Judge Mitchell Hattaway enjoyed this cartoon series...now if he could only get the bloody theme song out of his head.
Our reviews of Teen Titans: The Complete First Season (published February 20th, 2006), Teen Titans: The Complete Second Season (published October 25th, 2006), Teen Titans: The Complete Third Season (published April 18th, 2007), Teen Titans: The Complete Fourth Season (published January 11th, 2008), Teen Titans: The Complete Fifth Season (published August 6th, 2008), Teen Titans: Fear Itself (published December 21st, 2005), Teen Titans: Switched (published May 19th, 2005), and Teen Titans: Trouble In Tokyo (published February 28th, 2007) are also available.
Truth. Justice. Pizza.
Based on the DC Comics series, Teen Titans chronicles the adventures of five teenage superheroes: Raven, Cyborg, Starfire, Beast Boy, and Robin. This entertaining animated series, broadcast on Cartoon Network, draws much of its inspiration, including characters, plotlines, and thematic material, from writer Marv Wolfman and artist George Pérez's run on the comic during the '80s (arguably the comic's high point, but who wants to argue?). The first six episodes of the series are included on this disc; here's a brief rundown:
• "Divide and Conquer"
• "Final Exam"
• "Forces of Nature"
• "The Sum of His Parts"
I was a fan of the Teen Titans comic back in the '80s, and this series does a pretty good job of updating the Wolfman/Pérez run on the book; the show's producers have wisely chosen not to do straight adaptations of those stories, but they've brought a nice modern sensibility to the tales, as well as incorporating a wide variety of anime influences. (You'll never know how much it pains me to realize something from my teen years can no longer be considered modern.) No backstory is provided for the show (and the Robin portrayed here—I believe he's the Tim Drake, not Dick Grayson, incarnation of the character—seems to have no connection to the Dark Knight), which in this case is a pretty good idea; how could you possibly come up with a rational explanation for why five teenagers are allowed to live unsupervised in a high-tech skyscraper off the California coast? I was particularly impressed with the show's handling of the Raven/Trigon relationship. This was a pretty big part of the comic, and I was having a hard time imaging how a paternal, many-eyed demon would play in a cartoon, but I now realize I needn't have worried. (In the comic, Robin and Starfire were an item, and I remember one issue in which they were shown in bed together, but I doubt we'll be seeing that in the cartoon anytime soon.) Without a doubt, though, the single coolest thing about this show is having Ron Perlman (Hellboy) provide the voice of Slade. Sweet!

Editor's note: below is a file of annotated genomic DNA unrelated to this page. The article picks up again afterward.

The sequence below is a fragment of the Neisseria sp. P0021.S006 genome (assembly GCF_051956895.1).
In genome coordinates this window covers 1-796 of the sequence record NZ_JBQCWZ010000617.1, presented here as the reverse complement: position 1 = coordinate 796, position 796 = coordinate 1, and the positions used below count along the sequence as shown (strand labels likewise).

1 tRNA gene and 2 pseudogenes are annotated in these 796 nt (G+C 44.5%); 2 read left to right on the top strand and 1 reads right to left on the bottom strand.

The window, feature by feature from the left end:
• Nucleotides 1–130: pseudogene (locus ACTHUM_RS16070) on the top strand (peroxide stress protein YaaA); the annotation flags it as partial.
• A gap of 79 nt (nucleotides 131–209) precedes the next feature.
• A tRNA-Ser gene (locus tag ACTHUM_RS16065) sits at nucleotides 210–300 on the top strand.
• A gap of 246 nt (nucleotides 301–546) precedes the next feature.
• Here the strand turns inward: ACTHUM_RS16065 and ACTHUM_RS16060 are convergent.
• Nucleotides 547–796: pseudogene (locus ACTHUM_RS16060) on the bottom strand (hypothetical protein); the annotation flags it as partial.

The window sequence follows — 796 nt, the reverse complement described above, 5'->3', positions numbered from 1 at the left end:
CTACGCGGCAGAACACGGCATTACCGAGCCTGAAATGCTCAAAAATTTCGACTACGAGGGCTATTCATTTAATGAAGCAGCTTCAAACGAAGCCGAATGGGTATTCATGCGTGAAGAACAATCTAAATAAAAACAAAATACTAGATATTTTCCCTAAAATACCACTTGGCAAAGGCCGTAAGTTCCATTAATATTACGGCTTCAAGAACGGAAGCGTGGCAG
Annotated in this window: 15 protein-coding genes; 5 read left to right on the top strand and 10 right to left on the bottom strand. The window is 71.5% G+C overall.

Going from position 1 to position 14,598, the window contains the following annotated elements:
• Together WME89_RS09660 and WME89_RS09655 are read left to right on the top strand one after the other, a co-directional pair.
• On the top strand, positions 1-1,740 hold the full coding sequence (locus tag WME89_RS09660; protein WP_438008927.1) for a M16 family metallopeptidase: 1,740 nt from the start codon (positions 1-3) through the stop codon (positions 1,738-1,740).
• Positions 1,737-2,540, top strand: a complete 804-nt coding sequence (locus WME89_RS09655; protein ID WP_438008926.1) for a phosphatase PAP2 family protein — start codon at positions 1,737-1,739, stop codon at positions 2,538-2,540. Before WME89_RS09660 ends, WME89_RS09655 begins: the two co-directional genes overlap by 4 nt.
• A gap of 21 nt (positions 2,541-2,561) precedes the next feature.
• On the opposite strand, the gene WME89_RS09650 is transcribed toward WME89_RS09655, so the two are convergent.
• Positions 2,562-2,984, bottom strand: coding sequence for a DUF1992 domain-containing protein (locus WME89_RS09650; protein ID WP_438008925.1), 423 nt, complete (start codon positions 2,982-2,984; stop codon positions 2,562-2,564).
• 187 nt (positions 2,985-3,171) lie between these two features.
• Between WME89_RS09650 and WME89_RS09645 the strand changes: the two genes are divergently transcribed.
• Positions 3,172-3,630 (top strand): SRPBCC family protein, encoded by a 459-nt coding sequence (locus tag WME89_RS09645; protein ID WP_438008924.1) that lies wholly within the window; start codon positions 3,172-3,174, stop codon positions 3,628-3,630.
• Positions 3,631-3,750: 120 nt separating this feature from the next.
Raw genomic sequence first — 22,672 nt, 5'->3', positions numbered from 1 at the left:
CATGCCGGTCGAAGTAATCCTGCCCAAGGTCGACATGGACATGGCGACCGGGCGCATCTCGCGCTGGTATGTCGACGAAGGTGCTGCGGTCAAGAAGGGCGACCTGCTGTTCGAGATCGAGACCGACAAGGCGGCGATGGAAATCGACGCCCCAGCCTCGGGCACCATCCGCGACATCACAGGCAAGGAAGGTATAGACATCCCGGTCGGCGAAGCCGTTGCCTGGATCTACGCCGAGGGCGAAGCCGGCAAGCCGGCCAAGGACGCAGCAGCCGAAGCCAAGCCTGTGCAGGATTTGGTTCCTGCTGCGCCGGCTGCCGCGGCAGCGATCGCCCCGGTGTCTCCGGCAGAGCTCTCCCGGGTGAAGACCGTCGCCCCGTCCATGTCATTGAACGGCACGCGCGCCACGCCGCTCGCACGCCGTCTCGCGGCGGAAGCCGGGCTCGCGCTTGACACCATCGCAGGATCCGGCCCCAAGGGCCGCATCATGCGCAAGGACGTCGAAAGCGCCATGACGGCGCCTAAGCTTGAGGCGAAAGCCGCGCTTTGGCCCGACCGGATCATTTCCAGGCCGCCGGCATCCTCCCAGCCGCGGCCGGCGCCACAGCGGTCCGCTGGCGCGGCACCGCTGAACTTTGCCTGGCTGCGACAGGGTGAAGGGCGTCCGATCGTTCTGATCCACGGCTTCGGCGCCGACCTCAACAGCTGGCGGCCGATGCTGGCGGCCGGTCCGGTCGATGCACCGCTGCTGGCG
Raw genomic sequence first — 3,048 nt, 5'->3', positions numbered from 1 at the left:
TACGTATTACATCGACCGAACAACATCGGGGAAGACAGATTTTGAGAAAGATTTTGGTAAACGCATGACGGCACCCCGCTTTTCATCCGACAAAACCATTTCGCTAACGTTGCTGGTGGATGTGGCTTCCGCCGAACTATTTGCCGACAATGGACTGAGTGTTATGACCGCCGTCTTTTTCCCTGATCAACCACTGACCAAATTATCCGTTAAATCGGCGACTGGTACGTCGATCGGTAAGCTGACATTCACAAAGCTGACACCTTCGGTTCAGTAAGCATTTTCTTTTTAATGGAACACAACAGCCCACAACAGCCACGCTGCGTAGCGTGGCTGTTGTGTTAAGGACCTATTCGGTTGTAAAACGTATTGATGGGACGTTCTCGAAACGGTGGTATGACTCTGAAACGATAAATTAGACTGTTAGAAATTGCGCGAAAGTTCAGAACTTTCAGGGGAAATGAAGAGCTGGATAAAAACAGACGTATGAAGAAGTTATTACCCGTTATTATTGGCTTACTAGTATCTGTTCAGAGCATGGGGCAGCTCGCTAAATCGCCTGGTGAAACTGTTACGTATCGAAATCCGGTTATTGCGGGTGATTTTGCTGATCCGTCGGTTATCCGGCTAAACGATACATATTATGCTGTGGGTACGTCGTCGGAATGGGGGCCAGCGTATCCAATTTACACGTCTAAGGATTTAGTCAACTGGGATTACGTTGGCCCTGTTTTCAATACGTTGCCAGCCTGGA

On disc, these episodes (naturally) look much better than they did during their original broadcasts. There are no real flaws in the video presentation, although the picture in the first episode seemed more subdued than that of the subsequent installments. Colors are vivid and well-saturated, and the blacks can be quite deep at times. The audio is even better; this is one of the best Dolby Surround tracks around, and even trumps some full 5.1 mixes I've heard. The surround channels are loaded with music and directional effects; this is one of those tracks where turning up the volume a few notches exponentionally increases the track's effectiveness. Extras include rather informative interviews with Marv Wolfman, George Pérez, and show producers Sam Register and Glen Murkami, an interactive game I'm apparently too old to play, previews for other Warner Bros./Cartoon Network releases, as well as a video for the show's annoyingly catchy theme song, which is performed by Japanese pop duo Puffy Ami Yumi. (Maybe it's just me, but I think Ami and Yumi would make a pretty fun date. I doubt I'm alone in this thinking, though, as during his interview Register hints at his own unhealthy interest in them.)
Bottom line is this is a nicely-produced DVD release of a nicely-produced series. I'm looking forward to future volumes, as I missed the storyline involving Terra (my favorite from the comic) during its original broadcast. Case dismissed!
Give us your feedback!
What's "fair"? Whether positive or negative, our reviews should be unbiased, informative, and critique the material on its own merits.
Other Reviews You Might Enjoy
Scales of Justice
Studio: Warner Bros.
• "Comic Creations: From Comics to Cartoon" Featurette
Review content copyright © 2004 Mitchell Hattaway; Site design and review layout copyright © 2015 Verdict Partners LLC. All rights reserved.